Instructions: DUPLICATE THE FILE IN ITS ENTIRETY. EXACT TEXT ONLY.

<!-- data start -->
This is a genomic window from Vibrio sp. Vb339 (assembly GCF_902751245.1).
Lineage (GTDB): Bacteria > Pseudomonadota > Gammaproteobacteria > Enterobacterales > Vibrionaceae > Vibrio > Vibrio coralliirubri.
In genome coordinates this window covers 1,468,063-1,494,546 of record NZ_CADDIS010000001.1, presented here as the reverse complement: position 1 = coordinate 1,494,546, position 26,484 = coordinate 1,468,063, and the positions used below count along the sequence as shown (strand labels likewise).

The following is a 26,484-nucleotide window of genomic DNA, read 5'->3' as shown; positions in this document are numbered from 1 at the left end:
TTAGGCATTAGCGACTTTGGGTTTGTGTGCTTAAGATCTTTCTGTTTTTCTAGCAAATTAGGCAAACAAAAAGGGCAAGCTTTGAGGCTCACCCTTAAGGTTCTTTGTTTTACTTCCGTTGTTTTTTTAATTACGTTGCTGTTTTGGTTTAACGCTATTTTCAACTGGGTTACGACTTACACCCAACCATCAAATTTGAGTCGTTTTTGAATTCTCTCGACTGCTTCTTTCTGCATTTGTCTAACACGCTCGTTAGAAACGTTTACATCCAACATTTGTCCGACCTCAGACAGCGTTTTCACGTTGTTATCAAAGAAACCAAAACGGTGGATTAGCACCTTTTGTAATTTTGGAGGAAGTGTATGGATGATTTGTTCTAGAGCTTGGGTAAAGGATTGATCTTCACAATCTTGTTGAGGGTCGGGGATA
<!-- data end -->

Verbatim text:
This is a genomic window from Vibrio sp. Vb339 (assembly GCF_902751245.1).
Lineage (GTDB): Bacteria > Pseudomonadota > Gammaproteobacteria > Enterobacterales > Vibrionaceae > Vibrio > Vibrio coralliirubri.
In genome coordinates this window covers 1,468,063-1,494,546 of record NZ_CADDIS010000001.1, presented here as the reverse complement: position 1 = coordinate 1,494,546, position 26,484 = coordinate 1,468,063, and the positions used below count along the sequence as shown (strand labels likewise).

The following is a 26,484-nucleotide window of genomic DNA, read 5'->3' as shown; positions in this document are numbered from 1 at the left end:
TTAGGCATTAGCGACTTTGGGTTTGTGTGCTTAAGATCTTTCTGTTTTTCTAGCAAATTAGGCAAACAAAAAGGGCAAGCTTTGAGGCTCACCCTTAAGGTTCTTTGTTTTACTTCCGTTGTTTTTTTAATTACGTTGCTGTTTTGGTTTAACGCTATTTTCAACTGGGTTACGACTTACACCCAACCATCAAATTTGAGTCGTTTTTGAATTCTCTCGACTGCTTCTTTCTGCATTTGTCTAACACGCTCGTTAGAAACGTTTACATCCAACATTTGTCCGACCTCAGACAGCGTTTTCACGTTGTTATCAAAGAAACCAAAACGGTGGATTAGCACCTTTTGTAATTTTGGAGGAAGTGTATGGATGATTTGTTCTAGAGCTTGGGTAAAGGATTGATCTTCACAATCTTGTTGAGGGTCGGGGATA